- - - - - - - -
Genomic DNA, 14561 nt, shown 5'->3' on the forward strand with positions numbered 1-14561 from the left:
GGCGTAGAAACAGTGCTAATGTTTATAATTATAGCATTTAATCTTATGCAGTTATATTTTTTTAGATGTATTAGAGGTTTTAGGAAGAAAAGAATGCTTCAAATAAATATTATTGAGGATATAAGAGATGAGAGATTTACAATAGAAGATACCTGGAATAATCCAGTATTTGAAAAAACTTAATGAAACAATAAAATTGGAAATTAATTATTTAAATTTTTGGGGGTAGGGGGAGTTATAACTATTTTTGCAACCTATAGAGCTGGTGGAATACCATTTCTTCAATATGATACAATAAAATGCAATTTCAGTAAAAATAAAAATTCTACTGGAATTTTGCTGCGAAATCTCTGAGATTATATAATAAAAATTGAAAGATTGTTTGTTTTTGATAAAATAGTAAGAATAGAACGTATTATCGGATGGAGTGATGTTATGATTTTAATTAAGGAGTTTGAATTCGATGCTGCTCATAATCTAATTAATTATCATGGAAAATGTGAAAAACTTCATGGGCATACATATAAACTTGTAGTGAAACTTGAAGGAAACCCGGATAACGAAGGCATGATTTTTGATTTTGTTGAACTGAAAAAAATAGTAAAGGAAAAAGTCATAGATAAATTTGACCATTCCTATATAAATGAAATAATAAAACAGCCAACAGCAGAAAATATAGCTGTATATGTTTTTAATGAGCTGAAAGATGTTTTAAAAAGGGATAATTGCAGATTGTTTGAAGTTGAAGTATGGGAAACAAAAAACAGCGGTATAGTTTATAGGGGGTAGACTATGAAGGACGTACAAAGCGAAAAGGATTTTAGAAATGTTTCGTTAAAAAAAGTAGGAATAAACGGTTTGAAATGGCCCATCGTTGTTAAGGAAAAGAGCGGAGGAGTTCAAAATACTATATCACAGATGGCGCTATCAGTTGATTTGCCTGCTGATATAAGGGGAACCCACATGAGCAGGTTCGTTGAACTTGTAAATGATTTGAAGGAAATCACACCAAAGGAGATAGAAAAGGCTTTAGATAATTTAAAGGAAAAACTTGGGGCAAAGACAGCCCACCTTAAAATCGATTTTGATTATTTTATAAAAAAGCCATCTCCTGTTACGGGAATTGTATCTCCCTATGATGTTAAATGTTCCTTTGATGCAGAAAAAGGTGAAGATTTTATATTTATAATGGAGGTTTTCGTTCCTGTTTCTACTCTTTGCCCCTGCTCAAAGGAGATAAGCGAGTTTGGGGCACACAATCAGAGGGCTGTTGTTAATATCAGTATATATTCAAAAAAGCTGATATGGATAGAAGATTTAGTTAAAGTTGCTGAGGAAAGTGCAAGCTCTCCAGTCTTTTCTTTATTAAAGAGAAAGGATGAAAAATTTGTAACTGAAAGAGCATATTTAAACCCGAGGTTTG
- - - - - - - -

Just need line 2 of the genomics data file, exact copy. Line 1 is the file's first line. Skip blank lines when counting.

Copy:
GGCGTAGAAACAGTGCTAATGTTTATAATTATAGCATTTAATCTTATGCAGTTATATTTTTTTAGATGTATTAGAGGTTTTAGGAAGAAAAGAATGCTTCAAATAAATATTATTGAGGATATAAGAGATGAGAGATTTACAATAGAAGATACCTGGAATAATCCAGTATTTGAAAAAACTTAATGAAACAATAAAATTGGAAATTAATTATTTAAATTTTTGGGGGTAGGGGGAGTTATAACTATTTTTGCAACCTATAGAGCTGGTGGAATACCATTTCTTCAATATGATACAATAAAATGCAATTTCAGTAAAAATAAAAATTCTACTGGAATTTTGCTGCGAAATCTCTGAGATTATATAATAAAAATTGAAAGATTGTTTGTTTTTGATAAAATAGTAAGAATAGAACGTATTATCGGATGGAGTGATGTTATGATTTTAATTAAGGAGTTTGAATTCGATGCTGCTCATAATCTAATTAATTATCATGGAAAATGTGAAAAACTTCATGGGCATACATATAAACTTGTAGTGAAACTTGAAGGAAACCCGGATAACGAAGGCATGATTTTTGATTTTGTTGAACTGAAAAAAATAGTAAAGGAAAAAGTCATAGATAAATTTGACCATTCCTATATAAATGAAATAATAAAACAGCCAACAGCAGAAAATATAGCTGTATATGTTTTTAATGAGCTGAAAGATGTTTTAAAAAGGGATAATTGCAGATTGTTTGAAGTTGAAGTATGGGAAACAAAAAACAGCGGTATAGTTTATAGGGGGTAGACTATGAAGGACGTACAAAGCGAAAAGGATTTTAGAAATGTTTCGTTAAAAAAAGTAGGAATAAACGGTTTGAAATGGCCCATCGTTGTTAAGGAAAAGAGCGGAGGAGTTCAAAATACTATATCACAGATGGCGCTATCAGTTGATTTGCCTGCTGATATAAGGGGAACCCACATGAGCAGGTTCGTTGAACTTGTAAATGATTTGAAGGAAATCACACCAAAGGAGATAGAAAAGGCTTTAGATAATTTAAAGGAAAAACTTGGGGCAAAGACAGCCCACCTTAAAATCGATTTTGATTATTTTATAAAAAAGCCATCTCCTGTTACGGGAATTGTATCTCCCTATGATGTTAAATGTTCCTTTGATGCAGAAAAAGGTGAAGATTTTATATTTATAATGGAGGTTTTCGTTCCTGTTTCTACTCTTTGCCCCTGCTCAAAGGAGATAAGCGAGTTTGGGGCACACAATCAGAGGGCTGTTGTTAATATCAGTATATATTCAAAAAAGCTGATATGGATAGAAGATTTAGTTAAAGTTGCTGAGGAAAGTGCAAGCTCTCCAGTCTTTTCTTTATTAAAGAGAAAGGATGAAAAATTTGTAACTGAAAGAGCATATTTAAACCCGAGGTTTG